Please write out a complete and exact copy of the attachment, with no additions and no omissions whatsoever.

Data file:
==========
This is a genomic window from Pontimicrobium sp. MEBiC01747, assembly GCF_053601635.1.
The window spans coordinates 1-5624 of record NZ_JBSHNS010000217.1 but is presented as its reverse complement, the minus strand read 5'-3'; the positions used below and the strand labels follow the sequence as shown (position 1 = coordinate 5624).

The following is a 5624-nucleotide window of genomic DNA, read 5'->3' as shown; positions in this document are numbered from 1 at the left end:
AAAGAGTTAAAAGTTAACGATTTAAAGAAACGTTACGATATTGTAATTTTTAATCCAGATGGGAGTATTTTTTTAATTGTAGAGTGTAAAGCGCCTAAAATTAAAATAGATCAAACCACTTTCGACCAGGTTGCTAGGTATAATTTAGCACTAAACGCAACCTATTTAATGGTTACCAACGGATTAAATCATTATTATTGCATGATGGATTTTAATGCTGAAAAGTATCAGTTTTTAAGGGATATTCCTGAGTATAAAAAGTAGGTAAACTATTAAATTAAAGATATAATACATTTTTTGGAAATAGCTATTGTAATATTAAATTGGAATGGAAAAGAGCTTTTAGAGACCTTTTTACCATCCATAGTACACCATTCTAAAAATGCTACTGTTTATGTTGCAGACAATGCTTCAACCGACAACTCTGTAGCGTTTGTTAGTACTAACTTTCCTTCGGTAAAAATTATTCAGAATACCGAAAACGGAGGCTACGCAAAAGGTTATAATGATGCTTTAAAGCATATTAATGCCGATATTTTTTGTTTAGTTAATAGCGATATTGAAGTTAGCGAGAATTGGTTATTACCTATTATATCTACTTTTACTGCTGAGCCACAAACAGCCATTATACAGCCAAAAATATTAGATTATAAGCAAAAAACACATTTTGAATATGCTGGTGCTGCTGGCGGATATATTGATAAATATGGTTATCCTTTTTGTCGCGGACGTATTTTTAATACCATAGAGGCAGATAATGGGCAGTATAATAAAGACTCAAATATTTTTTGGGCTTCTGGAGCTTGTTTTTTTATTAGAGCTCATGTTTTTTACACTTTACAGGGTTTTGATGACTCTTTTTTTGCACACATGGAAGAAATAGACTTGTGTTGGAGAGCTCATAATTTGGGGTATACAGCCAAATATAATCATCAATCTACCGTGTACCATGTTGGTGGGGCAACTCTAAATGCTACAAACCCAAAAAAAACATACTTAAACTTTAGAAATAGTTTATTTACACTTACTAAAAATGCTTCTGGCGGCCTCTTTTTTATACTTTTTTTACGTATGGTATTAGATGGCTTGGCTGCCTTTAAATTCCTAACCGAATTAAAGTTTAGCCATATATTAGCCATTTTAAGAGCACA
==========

This is a genomic window from Pontimicrobium sp. MEBiC01747, assembly GCF_053601635.1.
The window spans coordinates 1-5624 of record NZ_JBSHNS010000217.1 but is presented as its reverse complement, the minus strand read 5'-3'; the positions used below and the strand labels follow the sequence as shown (position 1 = coordinate 5624).

The following is a 5624-nucleotide window of genomic DNA, read 5'->3' as shown; positions in this document are numbered from 1 at the left end:
AAAGAGTTAAAAGTTAACGATTTAAAGAAACGTTACGATATTGTAATTTTTAATCCAGATGGGAGTATTTTTTTAATTGTAGAGTGTAAAGCGCCTAAAATTAAAATAGATCAAACCACTTTCGACCAGGTTGCTAGGTATAATTTAGCACTAAACGCAACCTATTTAATGGTTACCAACGGATTAAATCATTATTATTGCATGATGGATTTTAATGCTGAAAAGTATCAGTTTTTAAGGGATATTCCTGAGTATAAAAAGTAGGTAAACTATTAAATTAAAGATATAATACATTTTTTGGAAATAGCTATTGTAATATTAAATTGGAATGGAAAAGAGCTTTTAGAGACCTTTTTACCATCCATAGTACACCATTCTAAAAATGCTACTGTTTATGTTGCAGACAATGCTTCAACCGACAACTCTGTAGCGTTTGTTAGTACTAACTTTCCTTCGGTAAAAATTATTCAGAATACCGAAAACGGAGGCTACGCAAAAGGTTATAATGATGCTTTAAAGCATATTAATGCCGATATTTTTTGTTTAGTTAATAGCGATATTGAAGTTAGCGAGAATTGGTTATTACCTATTATATCTACTTTTACTGCTGAGCCACAAACAGCCATTATACAGCCAAAAATATTAGATTATAAGCAAAAAACACATTTTGAATATGCTGGTGCTGCTGGCGGATATATTGATAAATATGGTTATCCTTTTTGTCGCGGACGTATTTTTAATACCATAGAGGCAGATAATGGGCAGTATAATAAAGACTCAAATATTTTTTGGGCTTCTGGAGCTTGTTTTTTTATTAGAGCTCATGTTTTTTACACTTTACAGGGTTTTGATGACTCTTTTTTTGCACACATGGAAGAAATAGACTTGTGTTGGAGAGCTCATAATTTGGGGTATACAGCCAAATATAATCATCAATCTACCGTGTACCATGTTGGTGGGGCAACTCTAAATGCTACAAACCCAAAAAAAACATACTTAAACTTTAGAAATAGTTTATTTACACTTACTAAAAATGCTTCTGGCGGCCTCTTTTTTATACTTTTTTTACGTATGGTATTAGATGGCTTGGCTGCCTTTAAATTCCTAACCGAATTAAAGTTTAGCCATATATTAGCCATTTTAAGAGCACA